Three China Stories

One of the things I do as part of my “day job” is to produce a weekly online newsletter with curated news stories from China. I usually include a few dozen stories, but there are always a few that, for some reason, stand out.

Here are three news stories out of China that caught my attention this week:

NPR journalist Rob Schmitz travelled to Sichuan Province to report on a property developer who was so moved by the movie Titanic that he decided to build a life-size replica in his small, land-locked city:

A lot of questions spring to mind on arriving at the construction site for a full-scale Chinese replica of the Titanic: Why is this being built in the remote countryside, 1,000 miles from the sea? Why is this being built? And simply: Why?

The question that comes to my mind is, why not?

The New Yorker has an excellent photo essay about China’s so-called “Belt and Road” initiative to invest in infrastructure development from China to Europe, along a new “Silk Road.” It already includes a rail line that carries goods from China to London.

If bridges, pipelines, and railroads are the arteries of the modern world, then China is positioning itself as the beating heart. […] Like most Chinese official-speak, the phrase “Belt and Road” obscures more than it clarifies: the “belt” will be composed of land routes running from China to Scandinavia, the Iberian Peninsula, and the Middle East; the “road” refers to shipping lanes connecting China to Southeast Asia, the Middle East, and Africa. In the fall, the photographer Davide Monteleone traced stretches of one of the land routes, travelling from Yiwu, in the southeastern province of Zhejiang, to Khorgos, home to one of the world’s largest dry ports, and to Aktau, in Kazakhstan, on the Caspian Sea.

The photos are amazing!

Unfortunately, China is known as a place where anything and everything can be faked, from buildings to boots, from milk to money. Now comes word from the Chinese site Sixth Tone of restaurants in Hebei Province serving up fake donkey burgers:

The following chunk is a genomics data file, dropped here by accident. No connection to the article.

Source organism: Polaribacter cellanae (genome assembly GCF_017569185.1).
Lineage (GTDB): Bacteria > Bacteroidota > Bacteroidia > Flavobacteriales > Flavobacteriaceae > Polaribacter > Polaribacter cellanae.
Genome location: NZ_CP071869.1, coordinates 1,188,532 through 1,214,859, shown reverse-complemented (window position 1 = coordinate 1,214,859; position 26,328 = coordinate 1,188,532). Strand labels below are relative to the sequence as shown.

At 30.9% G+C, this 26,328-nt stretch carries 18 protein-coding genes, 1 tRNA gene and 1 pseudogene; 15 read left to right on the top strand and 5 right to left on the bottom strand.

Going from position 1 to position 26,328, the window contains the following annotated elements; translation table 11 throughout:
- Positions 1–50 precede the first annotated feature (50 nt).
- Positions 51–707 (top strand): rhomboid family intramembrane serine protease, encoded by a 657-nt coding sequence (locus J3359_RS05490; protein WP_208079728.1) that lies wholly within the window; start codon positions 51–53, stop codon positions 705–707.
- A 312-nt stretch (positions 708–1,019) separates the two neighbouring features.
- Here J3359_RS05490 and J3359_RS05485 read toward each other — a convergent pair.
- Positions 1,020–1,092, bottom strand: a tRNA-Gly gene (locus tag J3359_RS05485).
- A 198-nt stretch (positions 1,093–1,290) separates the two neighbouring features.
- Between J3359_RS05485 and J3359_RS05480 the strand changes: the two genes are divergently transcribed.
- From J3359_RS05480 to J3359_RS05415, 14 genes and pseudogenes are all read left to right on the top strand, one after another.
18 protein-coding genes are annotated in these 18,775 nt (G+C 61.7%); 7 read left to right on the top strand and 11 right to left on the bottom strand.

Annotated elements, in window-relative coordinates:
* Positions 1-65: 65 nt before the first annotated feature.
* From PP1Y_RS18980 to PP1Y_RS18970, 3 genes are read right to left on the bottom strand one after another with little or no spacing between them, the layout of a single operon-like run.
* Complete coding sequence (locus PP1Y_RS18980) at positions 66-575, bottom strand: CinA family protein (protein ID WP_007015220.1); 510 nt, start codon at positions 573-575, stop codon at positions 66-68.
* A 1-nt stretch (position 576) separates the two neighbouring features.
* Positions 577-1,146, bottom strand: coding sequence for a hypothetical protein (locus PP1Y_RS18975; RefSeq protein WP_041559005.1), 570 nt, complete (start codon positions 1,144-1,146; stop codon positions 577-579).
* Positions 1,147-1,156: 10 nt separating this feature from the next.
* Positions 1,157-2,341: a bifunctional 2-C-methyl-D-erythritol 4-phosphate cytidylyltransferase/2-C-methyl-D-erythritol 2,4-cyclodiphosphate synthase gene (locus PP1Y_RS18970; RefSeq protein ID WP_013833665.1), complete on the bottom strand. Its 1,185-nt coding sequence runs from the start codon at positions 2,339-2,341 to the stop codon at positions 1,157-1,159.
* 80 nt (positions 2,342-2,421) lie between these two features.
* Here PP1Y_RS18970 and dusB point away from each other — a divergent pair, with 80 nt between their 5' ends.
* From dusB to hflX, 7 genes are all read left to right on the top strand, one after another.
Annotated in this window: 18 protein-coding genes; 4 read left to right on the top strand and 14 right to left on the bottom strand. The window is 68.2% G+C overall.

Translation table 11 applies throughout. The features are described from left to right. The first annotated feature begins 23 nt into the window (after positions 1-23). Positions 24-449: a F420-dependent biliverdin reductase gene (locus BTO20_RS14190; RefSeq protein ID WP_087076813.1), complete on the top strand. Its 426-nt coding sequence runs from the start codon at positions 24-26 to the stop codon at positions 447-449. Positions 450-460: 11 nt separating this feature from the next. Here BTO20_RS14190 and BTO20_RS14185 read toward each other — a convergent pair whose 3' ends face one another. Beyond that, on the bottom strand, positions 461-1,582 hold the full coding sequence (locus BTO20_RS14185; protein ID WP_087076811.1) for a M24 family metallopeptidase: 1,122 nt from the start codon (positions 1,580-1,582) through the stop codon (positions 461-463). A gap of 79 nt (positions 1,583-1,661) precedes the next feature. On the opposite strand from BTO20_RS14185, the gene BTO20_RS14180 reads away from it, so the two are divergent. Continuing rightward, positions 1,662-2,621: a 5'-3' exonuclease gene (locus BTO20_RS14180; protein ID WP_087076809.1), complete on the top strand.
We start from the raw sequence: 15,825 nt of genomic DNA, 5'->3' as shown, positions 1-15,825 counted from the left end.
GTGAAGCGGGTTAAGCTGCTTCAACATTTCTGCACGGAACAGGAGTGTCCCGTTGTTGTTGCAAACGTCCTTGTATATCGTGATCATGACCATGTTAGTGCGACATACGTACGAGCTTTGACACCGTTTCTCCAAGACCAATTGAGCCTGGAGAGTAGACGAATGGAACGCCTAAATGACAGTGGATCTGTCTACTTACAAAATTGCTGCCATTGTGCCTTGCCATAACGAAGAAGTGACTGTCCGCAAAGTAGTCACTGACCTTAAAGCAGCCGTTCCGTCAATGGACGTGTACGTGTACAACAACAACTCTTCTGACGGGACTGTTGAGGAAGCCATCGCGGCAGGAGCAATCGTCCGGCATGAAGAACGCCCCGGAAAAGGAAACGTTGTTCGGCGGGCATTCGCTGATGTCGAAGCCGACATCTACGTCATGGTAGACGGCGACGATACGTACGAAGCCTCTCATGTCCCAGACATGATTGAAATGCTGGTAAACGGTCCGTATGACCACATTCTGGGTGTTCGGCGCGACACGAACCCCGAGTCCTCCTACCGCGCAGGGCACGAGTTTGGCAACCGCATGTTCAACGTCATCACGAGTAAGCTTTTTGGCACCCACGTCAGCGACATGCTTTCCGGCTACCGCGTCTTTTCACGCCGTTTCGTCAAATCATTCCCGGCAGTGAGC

Restaurants in a Chinese city known as the “hometown of donkey burgers” might not have been dishing up what it advertised, as a recent investigative report found that cheaper meat from mules, horses, and pigs was frequently being used instead. […]  Several people involved in the fake donkey meat trade said that demand for the genuine article has grown rapidly in recent years, leading to price hikes so large that some vendors in Hejian have instead turned to mule and horse meat — often imported frozen from overseas — and even pork.

Yes, you read that right: there is a HIGH demand for donkey meat. It’s a delicacy in north China, particularly in Hebei Province. I wrote about the popularity of donkey burgers in a post way back in 2006:

There’s a new culinary sensation sweeping the masses of Beijing lately—Donkey Burgers.   They are not burgers as you or I may conceive of them–a meat patty on a bun.  Rather, Beijing donkey burgers are BBQ donkey meat inside something that is very much like pocket bread.  There’s a small restaurant near where I work that specializes in them.

Today, while eating there, I noticed a sign on the wall–a poem of sorts– that I’d never seen before, extolling the virtures of donkey burgers.

It said, “xiang changshou, chi lurou; yao jiankang, he lu tang.”

Translated, it means:  “If you want to live a long life, eat donkey meat; if you want to be healthy, drink donkey soup.”

I’ve recently taken to trying to find out how widespread the love of donkey-meat is, so have been doing informal polls among my Chinese friends. The results: those from the north or northeast of the country are aware of the culinary value of donkeys, and those from the south turn up their noses. (But, keep in mind, folks from the south eat all manner of other strange creatures like civit cats!). One friend from the northeast even went so far as to quote a famous saying about donkey meat: Tianshang longrou; Dixia lurou. (In heaven there is dragon meat; on earth there is donkey meat.

Well, as clever as the sign and poem are, I still haven’t been able to bring myself to try a donkey burger!  Sorry folks, my loyalties are with Culvers!!!

Related posts:

Moon Cakes or Donkey Meat?

Donkey Burgers

 

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